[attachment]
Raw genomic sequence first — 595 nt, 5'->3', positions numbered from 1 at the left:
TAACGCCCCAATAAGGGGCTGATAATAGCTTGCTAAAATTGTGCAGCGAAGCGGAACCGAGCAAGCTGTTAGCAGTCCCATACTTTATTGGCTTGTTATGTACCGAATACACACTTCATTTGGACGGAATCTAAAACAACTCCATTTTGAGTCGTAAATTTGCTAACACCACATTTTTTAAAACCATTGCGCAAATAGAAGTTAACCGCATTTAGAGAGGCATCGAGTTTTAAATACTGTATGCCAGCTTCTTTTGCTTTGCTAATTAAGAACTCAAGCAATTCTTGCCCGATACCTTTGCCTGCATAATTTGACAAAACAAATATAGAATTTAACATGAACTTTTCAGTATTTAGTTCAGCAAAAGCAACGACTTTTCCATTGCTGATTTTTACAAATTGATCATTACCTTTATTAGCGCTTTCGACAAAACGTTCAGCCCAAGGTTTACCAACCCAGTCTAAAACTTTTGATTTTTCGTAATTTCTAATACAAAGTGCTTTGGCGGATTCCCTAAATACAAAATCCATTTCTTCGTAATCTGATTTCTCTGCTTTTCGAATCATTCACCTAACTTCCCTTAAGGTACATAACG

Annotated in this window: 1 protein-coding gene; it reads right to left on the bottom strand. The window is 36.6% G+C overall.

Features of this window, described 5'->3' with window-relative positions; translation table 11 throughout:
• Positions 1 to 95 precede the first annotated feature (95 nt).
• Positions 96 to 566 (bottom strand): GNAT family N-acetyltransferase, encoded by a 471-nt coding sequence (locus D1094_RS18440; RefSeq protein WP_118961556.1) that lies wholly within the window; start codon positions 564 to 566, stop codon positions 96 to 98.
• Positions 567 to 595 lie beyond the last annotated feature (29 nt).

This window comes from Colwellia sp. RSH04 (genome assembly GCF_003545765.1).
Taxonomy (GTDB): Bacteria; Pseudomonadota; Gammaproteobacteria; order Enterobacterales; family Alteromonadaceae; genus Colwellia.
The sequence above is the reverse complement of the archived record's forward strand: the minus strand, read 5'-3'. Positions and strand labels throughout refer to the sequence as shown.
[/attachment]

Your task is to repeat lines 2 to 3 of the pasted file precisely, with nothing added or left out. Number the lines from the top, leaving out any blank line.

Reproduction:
TAACGCCCCAATAAGGGGCTGATAATAGCTTGCTAAAATTGTGCAGCGAAGCGGAACCGAGCAAGCTGTTAGCAGTCCCATACTTTATTGGCTTGTTATGTACCGAATACACACTTCATTTGGACGGAATCTAAAACAACTCCATTTTGAGTCGTAAATTTGCTAACACCACATTTTTTAAAACCATTGCGCAAATAGAAGTTAACCGCATTTAGAGAGGCATCGAGTTTTAAATACTGTATGCCAGCTTCTTTTGCTTTGCTAATTAAGAACTCAAGCAATTCTTGCCCGATACCTTTGCCTGCATAATTTGACAAAACAAATATAGAATTTAACATGAACTTTTCAGTATTTAGTTCAGCAAAAGCAACGACTTTTCCATTGCTGATTTTTACAAATTGATCATTACCTTTATTAGCGCTTTCGACAAAACGTTCAGCCCAAGGTTTACCAACCCAGTCTAAAACTTTTGATTTTTCGTAATTTCTAATACAAAGTGCTTTGGCGGATTCCCTAAATACAAAATCCATTTCTTCGTAATCTGATTTCTCTGCTTTTCGAATCATTCACCTAACTTCCCTTAAGGTACATAACG

Annotated in this window: 1 protein-coding gene; it reads right to left on the bottom strand. The window is 36.6% G+C overall.